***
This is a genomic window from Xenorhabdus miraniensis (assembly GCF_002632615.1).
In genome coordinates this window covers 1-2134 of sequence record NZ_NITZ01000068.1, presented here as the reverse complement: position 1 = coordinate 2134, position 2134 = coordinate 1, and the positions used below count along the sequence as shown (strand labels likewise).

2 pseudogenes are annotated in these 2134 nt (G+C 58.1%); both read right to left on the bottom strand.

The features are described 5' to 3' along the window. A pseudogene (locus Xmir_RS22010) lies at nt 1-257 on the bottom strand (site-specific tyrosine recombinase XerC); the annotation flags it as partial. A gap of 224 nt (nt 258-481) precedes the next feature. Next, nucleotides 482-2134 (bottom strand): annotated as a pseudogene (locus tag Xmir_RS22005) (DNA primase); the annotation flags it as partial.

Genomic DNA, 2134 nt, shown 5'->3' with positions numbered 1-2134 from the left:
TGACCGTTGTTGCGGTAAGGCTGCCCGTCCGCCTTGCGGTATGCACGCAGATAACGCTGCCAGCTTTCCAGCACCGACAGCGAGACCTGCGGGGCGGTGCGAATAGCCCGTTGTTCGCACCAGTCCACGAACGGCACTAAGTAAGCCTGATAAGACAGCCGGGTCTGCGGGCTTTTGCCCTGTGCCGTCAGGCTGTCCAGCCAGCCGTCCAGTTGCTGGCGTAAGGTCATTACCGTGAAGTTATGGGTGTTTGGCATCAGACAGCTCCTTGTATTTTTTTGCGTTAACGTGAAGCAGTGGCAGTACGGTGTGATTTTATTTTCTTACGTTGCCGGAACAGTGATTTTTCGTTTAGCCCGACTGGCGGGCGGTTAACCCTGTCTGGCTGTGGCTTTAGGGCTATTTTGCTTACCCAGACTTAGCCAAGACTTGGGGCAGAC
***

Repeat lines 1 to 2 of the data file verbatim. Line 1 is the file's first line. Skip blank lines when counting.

This is a genomic window from Xenorhabdus miraniensis (assembly GCF_002632615.1).
In genome coordinates this window covers 1-2134 of sequence record NZ_NITZ01000068.1, presented here as the reverse complement: position 1 = coordinate 2134, position 2134 = coordinate 1, and the positions used below count along the sequence as shown (strand labels likewise).